Gould Belt

From Wikipedia, the free encyclopedia
Jump to: navigation, search
Image of a dark cloud 1,000 light-years away in the constellation Aquila that is part of the Gould Belt.

The Gould Belt is a partial ring of stars in the Milky Way galaxy, about 3000 light years across, tilted toward the galactic plane by about 16 to 20 degrees. It contains many O- and B-type stars, and may represent the local spiral arm to which the Sun belongs—currently the Sun is about 325 light years from the arm's center. The belt is thought to be from 30 to 50 million years old, and of unknown origin. It is named for Benjamin Gould, who identified it in 1879.[1][2][3]

The belt contains bright stars in many constellations including (in order going more or less eastward) Cepheus, Lacerta, Perseus, Orion, Canis Major, Puppis, Vela, Carina, Crux (the Southern Cross), Centaurus, Lupus, and Scorpius (including the Scorpius-Centaurus Association). The Milky Way also passes through most of these constellations, but a bit southeast of Lupus.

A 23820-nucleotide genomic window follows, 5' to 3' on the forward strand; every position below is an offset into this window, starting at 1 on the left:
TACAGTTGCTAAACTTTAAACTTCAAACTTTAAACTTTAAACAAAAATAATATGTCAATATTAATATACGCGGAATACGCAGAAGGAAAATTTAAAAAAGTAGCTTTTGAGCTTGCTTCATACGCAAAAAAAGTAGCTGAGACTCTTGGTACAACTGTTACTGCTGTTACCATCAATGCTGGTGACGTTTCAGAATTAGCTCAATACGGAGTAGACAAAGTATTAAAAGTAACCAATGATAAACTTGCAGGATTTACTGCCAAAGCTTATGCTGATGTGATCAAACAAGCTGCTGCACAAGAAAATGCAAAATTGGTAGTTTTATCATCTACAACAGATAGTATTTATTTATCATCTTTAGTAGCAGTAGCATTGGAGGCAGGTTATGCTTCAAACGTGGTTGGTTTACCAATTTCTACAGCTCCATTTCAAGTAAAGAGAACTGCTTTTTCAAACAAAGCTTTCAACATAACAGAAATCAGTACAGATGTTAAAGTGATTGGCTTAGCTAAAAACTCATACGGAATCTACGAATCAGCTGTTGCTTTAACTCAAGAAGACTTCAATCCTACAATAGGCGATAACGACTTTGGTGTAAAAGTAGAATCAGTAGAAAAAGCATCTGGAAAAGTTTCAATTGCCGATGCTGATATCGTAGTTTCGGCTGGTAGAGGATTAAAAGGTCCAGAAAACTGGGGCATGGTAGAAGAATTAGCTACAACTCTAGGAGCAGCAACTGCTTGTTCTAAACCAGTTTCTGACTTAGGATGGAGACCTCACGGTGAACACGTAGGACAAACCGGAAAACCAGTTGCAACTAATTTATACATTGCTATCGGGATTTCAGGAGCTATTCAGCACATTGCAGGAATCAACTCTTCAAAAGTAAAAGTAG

A theory proposed around 2009 suggests that the Gould Belt formed about 30 million years ago when a blob of dark matter collided with the molecular cloud in our region. There is also evidence for similar Gould belts in other galaxies.[4][5]

See also[edit]

References[edit]

  1. ^ Sir Patrick Moore, ed. (2002) [1987]. Astronomy Encyclopædia (Revised ed.). Great Britain: Philip's. p. 164. 
  2. ^ "The Gould Belt" (HTML). The GAIA Study Report (in English). Retrieved 2006-07-18. 
  3. ^ "Gould Belt" (HTML). The Encyclopedia of Astrobiology Astronomy and Spaceflight (in English). Retrieved 2006-07-18. 
  4. ^ "Orion's dark secret: Violence shaped the night sky", New Scientist, 21 Nov. 2009, pp. 42–5.
  5. ^ Bekki, Kenji (2009). "Dark impact and galactic star formation: origin of the Gould belt". Monthly Notices of the Royal Astronomical Society: Letters 398 (1): L36–L40. arXiv:0906.5117. Bibcode:2009MNRAS.398L..36B. doi:10.1111/j.1745-3933.2009.00702.x. 

External links[edit]